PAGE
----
Since coming together in 2006 SAOIRSE have firmly established themselves as one of Australia’s leading Celtic/Folk bands.
SAOIRSE have appeared at many Festivals and events across Australia and actively engaged with the Irish community helping with fundraising and support.
They have had many highlights so far in their musical journey. In 2014 they received The Australian Celtic Music Awards for both album and song of the year.
2019 is shaping up to be another busy year with Festival lined up and new CD, Encore, just released!
With soaring harmonies, beautiful ballads sung in English and Irish including original material, jigs and reels and even the odd step dance. A SAOIRSE performance will engage and delight your inner Celt!
- Anthony O’Neill. Guitar, Fiddle, Mandolin,Vocals
- Bernadette O’Neill. Bodhran , Vocals and feisty feet!
- Kerry Mc Manus. Accordion, Whistle, Vocals and feisty feet!
- Sile Coleman. Guitar, Mandolin, Vocals
Saoirse – Encore
CD review by Tony Smith
TN2428-78 – $25 TN154 Feb 23
This renowned Melbourne based Celtic Australian quartet combines original songs and traditional tunes in their latest album of twelve diverse tracks.
The CD sleeve lists the members of Saoirse but you will need to visit their website to discover which instruments they play.
The versatile musicians are Anthony O’Neill (guitar, fiddle, vocals), Bernadette O’Neill (vocals, bodhran, mandolin), Kerry McManus (vocals, accordion, whistle) and Sile Neil (vocals, guitar, mandolin).
Thanks are expressed to Stephen O’Prey, William Hutton, Declan O’Neill, George Butrumlis, Robyn Payne and Damien Neil for musical contributions.
Payne also worked ‘mixing mastering magic’.
The album has an appropriate opening with ‘Cunla’ (traditional) which brings out a sound quite like the Irish band Altan.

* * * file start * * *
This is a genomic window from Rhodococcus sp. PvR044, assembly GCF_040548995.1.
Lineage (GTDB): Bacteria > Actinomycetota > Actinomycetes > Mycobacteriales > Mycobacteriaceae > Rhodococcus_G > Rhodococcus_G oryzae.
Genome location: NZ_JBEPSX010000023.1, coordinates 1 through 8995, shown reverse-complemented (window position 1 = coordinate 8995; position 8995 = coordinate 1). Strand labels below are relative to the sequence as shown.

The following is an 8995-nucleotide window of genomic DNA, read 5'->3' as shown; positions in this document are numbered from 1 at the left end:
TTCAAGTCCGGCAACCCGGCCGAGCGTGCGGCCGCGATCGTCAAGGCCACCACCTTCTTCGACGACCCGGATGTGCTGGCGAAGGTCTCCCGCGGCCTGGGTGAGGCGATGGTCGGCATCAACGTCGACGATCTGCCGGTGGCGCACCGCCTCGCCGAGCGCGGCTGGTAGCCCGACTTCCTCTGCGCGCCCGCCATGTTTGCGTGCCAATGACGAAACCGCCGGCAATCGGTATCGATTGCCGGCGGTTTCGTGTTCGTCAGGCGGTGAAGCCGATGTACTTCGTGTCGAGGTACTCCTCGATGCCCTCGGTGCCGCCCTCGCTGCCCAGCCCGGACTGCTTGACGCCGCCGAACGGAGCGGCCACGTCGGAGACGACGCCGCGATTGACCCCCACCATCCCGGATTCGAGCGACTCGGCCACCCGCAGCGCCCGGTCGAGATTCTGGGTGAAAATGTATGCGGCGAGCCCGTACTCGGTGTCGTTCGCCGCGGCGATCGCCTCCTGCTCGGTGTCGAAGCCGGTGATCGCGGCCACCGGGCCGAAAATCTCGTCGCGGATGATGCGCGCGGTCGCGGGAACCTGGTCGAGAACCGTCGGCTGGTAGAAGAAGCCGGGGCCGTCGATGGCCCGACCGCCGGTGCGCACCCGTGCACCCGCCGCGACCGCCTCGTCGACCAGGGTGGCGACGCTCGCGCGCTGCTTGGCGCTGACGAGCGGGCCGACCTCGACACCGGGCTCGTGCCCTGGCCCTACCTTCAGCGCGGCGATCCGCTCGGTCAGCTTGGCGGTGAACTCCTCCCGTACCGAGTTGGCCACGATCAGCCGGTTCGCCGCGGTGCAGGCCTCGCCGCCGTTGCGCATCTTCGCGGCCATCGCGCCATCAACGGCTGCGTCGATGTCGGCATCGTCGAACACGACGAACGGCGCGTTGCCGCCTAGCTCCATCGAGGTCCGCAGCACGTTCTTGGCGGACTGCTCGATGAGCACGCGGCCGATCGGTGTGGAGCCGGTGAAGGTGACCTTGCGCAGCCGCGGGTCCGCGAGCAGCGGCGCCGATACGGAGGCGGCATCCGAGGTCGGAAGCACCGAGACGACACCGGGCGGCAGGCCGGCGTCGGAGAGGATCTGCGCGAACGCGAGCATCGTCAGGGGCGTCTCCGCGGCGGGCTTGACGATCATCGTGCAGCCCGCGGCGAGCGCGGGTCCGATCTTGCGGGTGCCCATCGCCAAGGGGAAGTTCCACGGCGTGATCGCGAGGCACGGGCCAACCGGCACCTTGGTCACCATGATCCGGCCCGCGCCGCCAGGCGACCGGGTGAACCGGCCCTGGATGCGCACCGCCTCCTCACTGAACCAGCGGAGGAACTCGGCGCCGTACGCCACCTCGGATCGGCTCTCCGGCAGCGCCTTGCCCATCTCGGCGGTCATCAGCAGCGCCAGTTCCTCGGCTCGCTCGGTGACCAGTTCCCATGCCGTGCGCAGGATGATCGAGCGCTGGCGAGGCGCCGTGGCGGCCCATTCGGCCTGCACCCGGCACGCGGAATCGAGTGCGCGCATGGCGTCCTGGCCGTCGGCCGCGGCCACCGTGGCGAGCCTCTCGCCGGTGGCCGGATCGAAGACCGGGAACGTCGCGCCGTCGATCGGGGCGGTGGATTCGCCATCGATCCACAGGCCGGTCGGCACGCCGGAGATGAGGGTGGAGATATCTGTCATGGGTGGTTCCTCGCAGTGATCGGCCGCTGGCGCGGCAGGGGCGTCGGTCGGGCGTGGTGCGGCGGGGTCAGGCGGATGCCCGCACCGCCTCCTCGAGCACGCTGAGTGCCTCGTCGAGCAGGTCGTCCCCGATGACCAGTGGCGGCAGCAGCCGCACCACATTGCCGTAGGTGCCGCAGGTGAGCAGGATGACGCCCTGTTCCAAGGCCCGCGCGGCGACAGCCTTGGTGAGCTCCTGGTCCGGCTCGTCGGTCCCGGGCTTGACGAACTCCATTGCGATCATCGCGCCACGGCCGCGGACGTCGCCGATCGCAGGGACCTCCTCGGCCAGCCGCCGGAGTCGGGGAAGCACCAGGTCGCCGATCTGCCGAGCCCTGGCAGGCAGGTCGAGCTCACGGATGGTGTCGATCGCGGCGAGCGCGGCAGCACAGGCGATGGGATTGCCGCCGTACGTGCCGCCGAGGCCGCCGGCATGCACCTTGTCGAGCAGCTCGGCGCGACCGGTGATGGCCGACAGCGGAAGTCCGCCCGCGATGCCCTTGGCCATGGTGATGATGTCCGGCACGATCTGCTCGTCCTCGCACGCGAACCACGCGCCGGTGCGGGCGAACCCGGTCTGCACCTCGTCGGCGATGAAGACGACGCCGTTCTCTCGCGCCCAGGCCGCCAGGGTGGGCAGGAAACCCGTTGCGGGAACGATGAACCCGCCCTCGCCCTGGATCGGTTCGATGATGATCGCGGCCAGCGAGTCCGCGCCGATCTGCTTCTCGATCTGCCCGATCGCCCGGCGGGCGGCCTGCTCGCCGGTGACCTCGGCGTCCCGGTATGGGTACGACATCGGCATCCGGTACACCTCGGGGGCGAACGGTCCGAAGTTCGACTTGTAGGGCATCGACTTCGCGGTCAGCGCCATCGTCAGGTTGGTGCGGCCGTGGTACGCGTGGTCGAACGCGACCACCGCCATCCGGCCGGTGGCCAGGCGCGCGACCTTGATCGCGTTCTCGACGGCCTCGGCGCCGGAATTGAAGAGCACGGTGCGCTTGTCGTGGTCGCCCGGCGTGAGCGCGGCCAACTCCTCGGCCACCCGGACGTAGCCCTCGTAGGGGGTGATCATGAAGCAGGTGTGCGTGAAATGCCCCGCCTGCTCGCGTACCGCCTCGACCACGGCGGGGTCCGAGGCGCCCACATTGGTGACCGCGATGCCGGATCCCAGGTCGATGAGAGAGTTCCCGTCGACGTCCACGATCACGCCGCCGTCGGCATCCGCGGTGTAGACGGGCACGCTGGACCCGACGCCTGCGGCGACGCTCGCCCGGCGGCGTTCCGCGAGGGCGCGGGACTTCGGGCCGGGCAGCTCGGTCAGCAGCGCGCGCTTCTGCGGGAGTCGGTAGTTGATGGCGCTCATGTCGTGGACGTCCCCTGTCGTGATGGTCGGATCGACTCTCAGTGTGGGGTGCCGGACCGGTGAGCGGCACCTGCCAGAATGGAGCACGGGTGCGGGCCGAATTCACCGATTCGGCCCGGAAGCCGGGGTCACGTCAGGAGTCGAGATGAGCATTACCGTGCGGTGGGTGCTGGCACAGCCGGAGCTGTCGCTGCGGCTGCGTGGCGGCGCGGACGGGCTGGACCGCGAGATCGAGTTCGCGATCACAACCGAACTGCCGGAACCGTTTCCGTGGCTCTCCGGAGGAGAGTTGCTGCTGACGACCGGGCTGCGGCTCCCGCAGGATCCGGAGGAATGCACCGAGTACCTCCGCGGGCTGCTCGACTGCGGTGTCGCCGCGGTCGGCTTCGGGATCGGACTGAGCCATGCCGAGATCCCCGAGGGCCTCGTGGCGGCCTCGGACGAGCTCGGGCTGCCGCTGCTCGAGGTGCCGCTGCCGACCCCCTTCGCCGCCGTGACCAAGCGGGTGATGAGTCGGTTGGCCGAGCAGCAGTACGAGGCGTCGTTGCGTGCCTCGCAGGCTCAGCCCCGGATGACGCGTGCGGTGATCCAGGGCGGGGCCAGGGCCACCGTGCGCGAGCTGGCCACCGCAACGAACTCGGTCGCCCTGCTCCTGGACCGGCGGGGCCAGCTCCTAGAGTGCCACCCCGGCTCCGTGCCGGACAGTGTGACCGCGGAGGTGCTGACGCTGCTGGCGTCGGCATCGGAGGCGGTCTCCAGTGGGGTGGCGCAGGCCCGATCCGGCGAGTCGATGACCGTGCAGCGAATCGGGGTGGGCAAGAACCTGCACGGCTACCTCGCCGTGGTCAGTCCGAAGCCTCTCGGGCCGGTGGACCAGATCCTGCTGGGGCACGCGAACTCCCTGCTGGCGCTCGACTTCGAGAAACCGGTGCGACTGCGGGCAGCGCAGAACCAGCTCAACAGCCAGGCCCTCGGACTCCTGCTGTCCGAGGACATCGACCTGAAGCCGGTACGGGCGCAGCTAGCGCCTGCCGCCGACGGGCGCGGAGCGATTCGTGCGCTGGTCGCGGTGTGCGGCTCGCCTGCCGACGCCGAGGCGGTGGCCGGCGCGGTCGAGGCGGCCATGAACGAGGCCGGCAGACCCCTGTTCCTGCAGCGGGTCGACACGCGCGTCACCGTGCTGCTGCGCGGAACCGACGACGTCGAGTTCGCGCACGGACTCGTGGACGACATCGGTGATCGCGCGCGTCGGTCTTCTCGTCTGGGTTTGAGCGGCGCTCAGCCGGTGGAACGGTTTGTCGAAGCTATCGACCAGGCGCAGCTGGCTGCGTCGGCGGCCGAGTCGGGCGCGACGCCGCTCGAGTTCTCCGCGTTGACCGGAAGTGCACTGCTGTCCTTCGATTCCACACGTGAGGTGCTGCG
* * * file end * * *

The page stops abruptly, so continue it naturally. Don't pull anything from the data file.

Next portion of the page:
‘Mother’s Song’ by Sile Neil begins with a drum and settles into some very fine harmonies reminiscent of the Wailing Jennies.
These two comparisons by the way should not be taken to imply that Saoirse’s work is derivative but only that they fit into exalted company indeed.
‘Black Night’ (Bernadette O’Neill) and ‘Leaving the Land’ (Eric Bogle) both feature keyboards and depart slightly from the traditional Celtic sound.
There is an immediate return to this style however, in the busy instrumental set ‘Jimmy Duffys/ The Sailor’s Bonnet and The Star of Munster’ (traditional).
Bernadette O’Neill’s familiarity with the Celtic medium is in evidence in ‘The Mermaid (An Mhaighdean Mhara)’.
Richard Thompsons’ ‘The Dimming of the Day’ makes a good pairing with the Bogle track, continuing the theme of endings.
In ‘O’Reilly’s Lament’ Bernadette O’Neill shows that she gives nothing away in songwriting skills to Bogle or Thompson.
The appeal to Irish men and women to ‘walk with me’ and march for justice has perhaps the best lyrics of any track on the album.
‘Will you walk a hundred miles with me, a hundred miles and more/ for I am going south to stand beside the Braithreachus na hEireann (Brotherhood of Ireland)/ Irish men and Irish women walk together proud and strong/ for the freedom of our children is enough to lead us on’.
There have been so many centuries of struggle.
Sile Neil in ‘Smoke is Rising’ and the final track ‘Please Don’t … Take 2’, develops something of a country feel: ‘Please don’t make me marry you/ It’d be a thing we’d surely rue/ Don’t make me wear a smile or drag me up that aisle/ please don’t make me say I do’.
‘Mouth Music’ has few whole words – ‘Ho ro haradala’ and sounds a little like a Saoirse workshop in Celtic chanting.
Irish fiddle player Zoe Conway’s ‘Anachain Tuireann’ and the ‘Woodford Whistler’ (traditional) bring out some excellent instrument playing, fiddle and accordion in particular.
“Encore” is Saoirse’s fourth album after a busy period with gigs, travel, marriage and a baby.
Now they invite listeners to join them on ‘the music road’ and few fans of Saoirse’s exuberant style will regret taking up the invitation.